Last summer, the U.N. High Commission on Refugees (UNHCR) estimated there were 65.3 million forcibly displaced people worldwide. One in every 113 people has been forced to flee their home. At the time, it was the highest number on record. Now the global agency estimates the number has reached 65.6 million worldwide.
While the number may seem inconceivably large, a traveling interactive exhibit by Doctors without Borders/Médicins Sans Frontières (MSF), seeks to humanize the migration crisis in a tangible way for people in the U.S. Coming to the Pearl Street Mall Sept. 4-10, Forced From Home leads visitors through different stages of a migrant’s journey and features a variety of materials gathered from refugee camps, sea rescue missions and emergency medical projects from around the world.
“One of the organization’s core principles is to bear witness, speak out against abuses and neglect, and amplify the voices of our patients,” says Rachel Milkovich, media coordinator with MSF. “This exhibition is a key component of MSF’s broader efforts to advocate for concrete policy changes to meet the urgent needs of people on the move.”
The exhibit explores all displaced people, including refugees, asylum-seekers and internally displaced people (IDPs) or those forced from their homes, but still living in their home countries.
As visitors enter the exhibit, they receive an identification card from Afghanistan, Burundi, Honduras, South Sudan or Syria. Although MSF has projects in 71 countries, these five regions demonstrate the truly global scope of the migration crisis. In groups of about 10, visitors are then taken through a series of interactive stations, led by an MSF aid worker who can personally attest to and discuss the medical and humanitarian consequences of fleeing one’s home.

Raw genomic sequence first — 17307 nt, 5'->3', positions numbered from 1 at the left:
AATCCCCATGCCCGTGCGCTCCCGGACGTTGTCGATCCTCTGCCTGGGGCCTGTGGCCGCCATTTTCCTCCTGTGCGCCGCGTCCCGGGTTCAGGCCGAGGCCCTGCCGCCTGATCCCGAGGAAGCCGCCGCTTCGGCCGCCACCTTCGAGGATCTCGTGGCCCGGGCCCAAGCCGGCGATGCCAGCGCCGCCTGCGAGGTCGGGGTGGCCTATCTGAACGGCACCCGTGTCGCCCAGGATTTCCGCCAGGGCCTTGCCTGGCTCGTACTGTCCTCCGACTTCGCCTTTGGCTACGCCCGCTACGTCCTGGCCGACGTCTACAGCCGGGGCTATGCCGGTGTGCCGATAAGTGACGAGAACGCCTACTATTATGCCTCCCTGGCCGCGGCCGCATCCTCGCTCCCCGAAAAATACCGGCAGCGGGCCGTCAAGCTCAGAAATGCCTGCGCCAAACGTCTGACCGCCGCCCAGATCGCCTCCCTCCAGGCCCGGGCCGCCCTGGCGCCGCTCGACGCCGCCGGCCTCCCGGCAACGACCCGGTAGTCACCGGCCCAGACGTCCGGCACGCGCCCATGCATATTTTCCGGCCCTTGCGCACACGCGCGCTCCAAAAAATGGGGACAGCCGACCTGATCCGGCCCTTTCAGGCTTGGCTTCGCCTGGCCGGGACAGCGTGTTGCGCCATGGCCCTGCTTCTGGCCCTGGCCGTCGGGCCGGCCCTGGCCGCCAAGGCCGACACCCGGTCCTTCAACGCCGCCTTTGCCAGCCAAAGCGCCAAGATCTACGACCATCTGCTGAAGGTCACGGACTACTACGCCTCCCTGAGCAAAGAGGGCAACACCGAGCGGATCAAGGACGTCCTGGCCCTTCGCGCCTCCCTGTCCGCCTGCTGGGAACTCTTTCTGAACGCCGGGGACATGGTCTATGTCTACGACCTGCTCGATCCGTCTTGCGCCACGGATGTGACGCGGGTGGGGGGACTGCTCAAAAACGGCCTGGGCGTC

As a guide for the exhibit’s East Coast tour last year, Dr. Ahmed Abdalrazag says the Forced From Home exhibit brings the visitors “close to the experience by telling them that these people are human like you,” Abdalrazag says. “They have passion like you, dreams like you. They are artists, they are dancers, they are doctors, some of them are astronauts.”
Abdalrazag grew up in Iraq and first fled his home during the 1991 Gulf War as government forces searched his neighborhood for insurgents.
“[We were] trying to survive so we left,” Abdalrazag says. “We just walked in the middle of the night. We grabbed a few blankets and then we just kept walking for days.”
Eventually, Abdalrazag and his family returned home, but only briefly. In 1998, his family fled to Libya, where he attended medical school. But then during the unrest of the Arab Spring in 2011, Abdalrazag and his family had to leave again, this time traveling to Tunisia, where they were granted refugee status with the UNHCR. While he waited for his placement application to process, he worked in a nearby MSF clinic. Now, he lives in Michigan and is working to get his U.S. medical license.
“No one wants to leave their home. Nobody wants to be a refugee. Nobody wants to run away,” says Karen Stewart, another tour guide from last year’s exhibit. “It’s not by choice. … The majority of people who are on the move right now are being forced.”
Stewart, from Denver, has worked with MSF since 2004 as a mental health officer in such places as Uzbekistan, Bangladesh, Zimbabwe and the Democratic Republic of Congo (DRC). She’s seen the growing migration crisis first-hand, working at MSF clinics in a variety of conflict sites around the world.
“There are more people on the move but there also seems to be more reasons,” Stewart says. “It’s not just violence and political strife. It’s food insecurity or no healthcare.”